You can’t grow the economy by sucking private capital into the public treasury! It’s time to put limits on the insatiable appetite of government. Congress should impose a binding “cap” on federal spending. By restraining the overall budget including entitlements, we can rein in the cost of individual programs, return powers to the states where they belong, and let the people keep more of their own earnings for saving and investing in the nation’s future. To that end, I introduced a comprehensive reform of our entitlement programs called “A Roadmap fro America Future”, which brings 21st century spending down to sustainable levels.
The second issue is health care.
By 2-to-1, Americans want Congress to address the deficit first, then health care. The Congressional leadership’s answer is to forge on and create another costly open-ended entitlement. They are clueless about how to pay for this "reform," or anything else for that matter. House and Senate leaders, frankly, are fudging their cost estimates to meet the president's statement about not adding a dime to the deficit. Businessmen who cooked the books like this would be committing fraud.
For instance, the bill won't be fully implemented until 2013, but tax hikes will take effect immediately. This gimmick will produce 10 years of revenues but only seven years of expenditures. Once fully implemented, however, the plan will cost nearly $2 trillion over 10 years — double the $900 billion touted as a passing grade from the Congressional Budget Office.
These budget tricks are disingenuous. As the CBO told Congress: "If spending grew as projected and taxes were raised in tandem, tax rates would have to reach levels never seen in the U.S. High tax rates would slow the growth of the economy, making the spending burden harder to bear."
Congress' record in estimating long-term costs for government-run health programs is dismal. When Medicare was created, Congress assured us that it would cost $12 billion in 1990. The true price tag in 1990? $110 billion. Medicaid now costs 37 times what it did when Congress launched it in 1965. Medicare is 16 times higher – both adjusted for inflation.
By that yardstick, suppose the current reform bill outperforms Medicare and Medicaid and grows by a factor of only 10. That will cost $1.8 trillion every year. If it follows the path of Medicaid, it will cost $6.7 trillion every year.
The current health care bill does not meet the test of either real reform or fiscal responsibility. Nor does it represent the best of both parties. It represents the frustrated ideological ambitions of one party’s leaders who believe the way to save the welfare state from bankruptcy is to expand it.
We can fix what's broken in health care without breaking what's working, and without creating a huge new entitlement program that will accelerate the bankruptcy of this country. House Republicans have proposed a bill to do that. We believe the American people deserve a better answer than a European-style government-run health service.
Third is the issue of taxing foreign income. As you know, President Obama wants to eliminate the tax deferral on American entities doing business abroad. Without that ability to defer taxes, a U.S. based manufacturer with foreign sales would be taxed twice, for foreign taxes and U.S. taxes on its international income. By eliminating deferral, the U.S. would severely handicap some of its most successful job-creators with a new tax burden and disadvantage them compared to businesses in all other industrialized countries, none of which double tax.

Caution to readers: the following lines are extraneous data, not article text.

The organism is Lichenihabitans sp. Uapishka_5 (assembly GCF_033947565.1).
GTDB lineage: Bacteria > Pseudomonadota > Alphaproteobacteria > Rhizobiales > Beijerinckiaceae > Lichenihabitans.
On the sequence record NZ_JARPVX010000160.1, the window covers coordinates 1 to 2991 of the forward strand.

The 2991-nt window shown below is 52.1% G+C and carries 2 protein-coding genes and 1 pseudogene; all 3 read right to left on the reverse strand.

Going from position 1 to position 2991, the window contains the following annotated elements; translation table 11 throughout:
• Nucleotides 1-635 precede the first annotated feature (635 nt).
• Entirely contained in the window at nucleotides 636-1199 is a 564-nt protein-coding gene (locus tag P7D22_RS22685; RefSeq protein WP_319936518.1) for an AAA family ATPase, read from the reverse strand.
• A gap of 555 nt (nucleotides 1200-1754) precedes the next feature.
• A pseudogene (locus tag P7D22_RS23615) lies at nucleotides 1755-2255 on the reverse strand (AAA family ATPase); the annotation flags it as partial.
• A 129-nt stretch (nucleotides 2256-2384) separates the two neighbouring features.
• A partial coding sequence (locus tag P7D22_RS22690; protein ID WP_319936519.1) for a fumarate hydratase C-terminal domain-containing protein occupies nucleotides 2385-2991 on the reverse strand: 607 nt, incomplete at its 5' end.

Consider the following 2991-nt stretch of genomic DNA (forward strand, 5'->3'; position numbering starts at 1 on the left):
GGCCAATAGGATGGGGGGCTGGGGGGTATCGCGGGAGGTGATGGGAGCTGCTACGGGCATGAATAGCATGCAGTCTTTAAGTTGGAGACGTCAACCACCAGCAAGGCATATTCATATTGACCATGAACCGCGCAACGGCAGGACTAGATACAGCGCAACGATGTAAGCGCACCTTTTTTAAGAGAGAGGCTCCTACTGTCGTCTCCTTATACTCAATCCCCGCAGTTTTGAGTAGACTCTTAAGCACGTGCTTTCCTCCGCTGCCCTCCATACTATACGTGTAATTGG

President Obama actually believes you create jobs by paying more taxes! But in the end, those who will pay the price for this nonsensical tax change will be American workers. U.S. headquartered companies with international operations employ more than half of all U.S. manufacturing workers. They produce more than $2.5 trillion of U.S. GDP. Their workers tend to earn 10 to 15 percent more than their counterparts at U.S. companies without foreign operations. So this is a vital segment of the U.S. economy in the era of globalization. Our economic policies should boost their competitiveness, not destroy it.
For many of these businesses, the President’s proposed tax change would build a barrier too high for them to clear. A PricewaterhouseCoopers study estimates that under this new tax, U.S. companies doing business abroad would need to earn a 40 percent higher rate of return on their foreign operations – 40 percent! – just to reach parity with foreign-based competitors in terms of after-tax profitability. The practical result of such a tax change would very likely be a rise in foreign takeovers of U.S. based companies. A self-proclaimed “fellow citizen of the world” like our President might not think this matters. But I will vote against any plan to write an overseas profits tax into law.
And finally, I would like to talk about monetary policy. To end a declining economy and restore real economic growth, the federal government must address not only fiscal policy but monetary policy. These are separate and distinct functions…but they work in tandem.
We badly need to engage in a national conversation about our country’s currency and the role of the Federal Reserve.
In the last few months the dollar’s international value has fallen precipitously to new lows. Through all this, the silence of the Obama Administration and the Federal Reserve has been deafening. The silence can only mean they don’t see a problem when the dollar – the world’s reserve currency – loses value every day.
The dollar price of petroleum has nearly doubled in 2009. The price of gold – the most sensitive measure of real value – has gone up more than 50 percent since October last year. These measures, of course, are just another way of saying the dollar’s value has shrunk. It will take 150 or 200 dollars to buy what 100 dollars bought a year ago. The world sees the dollar marching toward inflation…even as they see our economy wallowing in joblessness.